We need to step deeply into our lives, staying open to the flow of meaning. It is a key skill and a real challenge. It is far too easy to inadvertently close our minds to what is actually going on. I closed my mind during my depression because I was afraid of feeling deeply. I didn’t think it was safe to feel and to express those feelings honestly.

Listen deeply… Trust that a deeper meaning will arrive…

—Kelvy Bird, Generative Scribing, p. 127.

Instead of imposing order we can inquire into what is seeking new order. We can listen deeply for what wants to unfold in the present moment. We can act in the right time as it unfolds. It is all fluid motion!

We can let our next step of thought come from…experiential feedback, rather than only from the concept.

—Eugene Gendlin, Experiencing and the Creation of Meaning, p. xvii.

We can let our thoughts and actions come from our experiencing, rather than from ideas alone. It can lead us to modify our thinking, rather than being confined in it. We can act from a felt sense. This is one of my most important discoveries.

Felt meaning is present whenever actions, observations, and situations occur that have meaning to a person. An individual who is maximally open to his or her experience weighs and balances all the meanings in his or her experience. Change occurs through experiencing.

In summary, I know now that I can choose to stay open and allow myself to feel fully alive. Without natural beauty and a deep connection to the living world, we end up lifeless and depressed. Beauty is felt aliveness. It is also healing.

…help each person reach the deepest place in their own hearts and…help them bring this material out into the open.

—Christoper Alexander, The Battle for the Life and Beauty of the Earth, p. 117.

Going forward, I want to create conditions that will activate and intensify life itself, with my he-art. Ultimately, it is a question of love — for the planet, for other beings, and for myself. To allow myself to be fully alive is to love myself and the world. Love is the inside of aliveness. Honoring our aliveness is also the best way to ensure our long-term survival as a species.

5. Afterword

My journey became more personal than I had anticipated at the start. My focus was initially on finding systemic answers to my question about life-giving work (for example, sociocracy), but I ended up with intrinsic answers (seeing, being, feeling). I had searched for explicate order, but ended up with a focus on implicate order. I had searched for systemic value (rules), but ended up with giving priority to intrinsic value (love). This is also one of my most important discoveries.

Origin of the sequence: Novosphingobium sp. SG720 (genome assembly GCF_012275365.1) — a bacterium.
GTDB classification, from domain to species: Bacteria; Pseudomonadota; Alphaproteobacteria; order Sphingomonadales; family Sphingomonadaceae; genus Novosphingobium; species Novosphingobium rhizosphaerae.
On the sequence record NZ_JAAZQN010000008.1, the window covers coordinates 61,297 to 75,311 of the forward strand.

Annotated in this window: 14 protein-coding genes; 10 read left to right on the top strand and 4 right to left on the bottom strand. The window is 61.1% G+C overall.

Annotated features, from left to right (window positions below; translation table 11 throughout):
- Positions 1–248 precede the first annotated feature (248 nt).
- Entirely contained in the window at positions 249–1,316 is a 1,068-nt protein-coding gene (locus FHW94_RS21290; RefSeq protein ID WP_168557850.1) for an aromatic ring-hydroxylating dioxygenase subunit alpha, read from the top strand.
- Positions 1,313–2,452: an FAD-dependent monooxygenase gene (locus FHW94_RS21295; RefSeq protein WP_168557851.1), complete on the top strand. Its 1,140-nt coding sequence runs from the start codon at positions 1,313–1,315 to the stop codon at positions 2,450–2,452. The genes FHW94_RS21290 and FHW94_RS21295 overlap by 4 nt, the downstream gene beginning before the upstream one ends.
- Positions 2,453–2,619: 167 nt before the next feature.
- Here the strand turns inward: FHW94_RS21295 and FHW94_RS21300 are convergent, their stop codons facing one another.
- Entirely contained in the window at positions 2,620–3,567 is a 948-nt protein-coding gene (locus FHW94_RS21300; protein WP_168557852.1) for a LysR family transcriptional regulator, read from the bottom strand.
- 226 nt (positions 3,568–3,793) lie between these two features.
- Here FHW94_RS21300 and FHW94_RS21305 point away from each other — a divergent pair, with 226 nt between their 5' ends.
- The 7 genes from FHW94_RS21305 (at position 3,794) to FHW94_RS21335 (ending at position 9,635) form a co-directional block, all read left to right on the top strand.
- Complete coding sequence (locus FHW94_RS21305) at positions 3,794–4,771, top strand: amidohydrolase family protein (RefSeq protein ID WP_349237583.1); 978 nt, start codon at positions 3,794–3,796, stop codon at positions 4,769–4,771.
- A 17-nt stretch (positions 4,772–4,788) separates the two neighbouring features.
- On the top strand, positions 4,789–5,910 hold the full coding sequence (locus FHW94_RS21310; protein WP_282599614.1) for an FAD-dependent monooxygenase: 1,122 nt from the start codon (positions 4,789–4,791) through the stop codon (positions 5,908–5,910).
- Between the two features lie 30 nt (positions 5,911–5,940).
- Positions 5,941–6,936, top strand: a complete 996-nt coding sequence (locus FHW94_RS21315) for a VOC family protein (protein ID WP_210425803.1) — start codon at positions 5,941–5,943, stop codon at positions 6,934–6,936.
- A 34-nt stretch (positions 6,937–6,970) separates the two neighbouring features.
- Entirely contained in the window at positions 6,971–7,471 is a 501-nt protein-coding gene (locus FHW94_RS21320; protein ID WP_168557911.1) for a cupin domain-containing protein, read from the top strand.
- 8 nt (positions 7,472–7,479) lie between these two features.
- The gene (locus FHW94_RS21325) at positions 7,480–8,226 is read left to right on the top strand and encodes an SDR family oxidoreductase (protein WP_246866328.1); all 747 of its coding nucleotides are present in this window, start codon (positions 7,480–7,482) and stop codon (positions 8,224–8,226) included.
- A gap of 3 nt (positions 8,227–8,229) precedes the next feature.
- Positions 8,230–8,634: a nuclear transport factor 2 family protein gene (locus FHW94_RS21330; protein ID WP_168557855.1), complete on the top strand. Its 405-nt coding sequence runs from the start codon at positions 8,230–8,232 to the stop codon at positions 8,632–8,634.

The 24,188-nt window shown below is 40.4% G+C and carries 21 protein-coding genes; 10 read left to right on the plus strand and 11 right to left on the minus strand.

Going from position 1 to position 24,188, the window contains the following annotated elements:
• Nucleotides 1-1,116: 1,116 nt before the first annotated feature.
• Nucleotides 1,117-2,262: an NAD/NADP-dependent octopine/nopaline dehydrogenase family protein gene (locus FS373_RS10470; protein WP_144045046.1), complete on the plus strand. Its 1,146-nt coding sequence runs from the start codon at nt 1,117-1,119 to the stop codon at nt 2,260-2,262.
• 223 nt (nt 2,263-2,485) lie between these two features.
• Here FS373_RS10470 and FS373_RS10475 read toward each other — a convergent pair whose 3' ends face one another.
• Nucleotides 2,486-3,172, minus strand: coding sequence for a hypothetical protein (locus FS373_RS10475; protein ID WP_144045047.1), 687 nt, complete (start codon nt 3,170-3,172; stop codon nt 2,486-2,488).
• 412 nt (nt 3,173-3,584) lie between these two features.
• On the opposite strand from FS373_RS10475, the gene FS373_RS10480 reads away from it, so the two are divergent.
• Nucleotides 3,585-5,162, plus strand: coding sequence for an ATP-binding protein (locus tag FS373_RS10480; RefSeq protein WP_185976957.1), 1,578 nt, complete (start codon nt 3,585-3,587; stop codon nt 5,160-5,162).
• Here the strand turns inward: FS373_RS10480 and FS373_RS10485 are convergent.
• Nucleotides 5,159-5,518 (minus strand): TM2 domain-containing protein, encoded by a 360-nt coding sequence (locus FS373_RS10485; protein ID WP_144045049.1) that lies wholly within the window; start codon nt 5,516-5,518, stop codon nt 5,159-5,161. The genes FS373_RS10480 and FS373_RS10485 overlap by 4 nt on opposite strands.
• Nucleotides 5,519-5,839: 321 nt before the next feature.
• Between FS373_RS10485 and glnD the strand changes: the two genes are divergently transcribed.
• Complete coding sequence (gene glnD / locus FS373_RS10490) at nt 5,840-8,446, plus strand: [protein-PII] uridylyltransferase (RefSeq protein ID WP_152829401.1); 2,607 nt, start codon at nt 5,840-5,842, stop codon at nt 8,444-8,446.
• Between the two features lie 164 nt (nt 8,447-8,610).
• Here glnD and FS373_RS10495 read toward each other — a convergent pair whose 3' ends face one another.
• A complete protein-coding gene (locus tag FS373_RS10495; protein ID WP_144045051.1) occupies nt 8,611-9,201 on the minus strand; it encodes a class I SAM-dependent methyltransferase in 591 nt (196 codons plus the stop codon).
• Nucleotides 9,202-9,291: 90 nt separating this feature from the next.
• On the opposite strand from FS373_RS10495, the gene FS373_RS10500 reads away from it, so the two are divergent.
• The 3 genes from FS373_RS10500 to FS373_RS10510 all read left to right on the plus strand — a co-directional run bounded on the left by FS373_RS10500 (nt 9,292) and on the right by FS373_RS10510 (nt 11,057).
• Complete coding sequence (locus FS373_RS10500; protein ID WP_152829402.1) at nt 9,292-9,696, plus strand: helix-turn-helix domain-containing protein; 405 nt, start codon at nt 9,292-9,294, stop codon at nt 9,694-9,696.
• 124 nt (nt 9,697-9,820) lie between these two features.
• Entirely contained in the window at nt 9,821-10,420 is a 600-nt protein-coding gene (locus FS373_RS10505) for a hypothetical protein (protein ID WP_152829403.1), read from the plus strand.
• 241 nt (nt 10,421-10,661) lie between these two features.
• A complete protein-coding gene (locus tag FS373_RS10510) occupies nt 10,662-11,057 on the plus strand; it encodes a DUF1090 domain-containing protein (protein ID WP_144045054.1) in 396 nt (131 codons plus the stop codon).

Embrace change…
…be present.
Work is…creating.
Create a nurturing…environment.
Love the workers…before the work.
Make time for community…

—Tess Jette, Six pillars of a life giving workplace – The Autognomics Institute

Life-giving work can only happen when all people are free to use their brains and hearts. It can be done in many ways, but it always has to be done wholeheartedly. Stay open, listen deeply, act at the right time, and trust your felt sense! It can be this way!

6. Acknowledgments

I would like to thank the Friends in Sweden for generously sharing their knowledge in group-centered decision-making. It’s one thing to read about it, it’s quite another to experience it! Thank you!

I would also like to give my heartfelt thanks to Skye Hirst, who coached me in the writing of this post. We have had an ongoing dialogue since 2017. Thank you for accompanying me on this journey — both as a coach and as a friend!

Finally, thank you, dear reader, if you have read this far! You can reach me or follow me here.


7. Recommended Books

This is a long list. Authors who have influenced me most are Christopher Alexander, David Bohm, Henri Bortoft, Eugene Gendlin, and Robert Hartman. I have found myself going back to their books again and again. All have something to say about deeper order.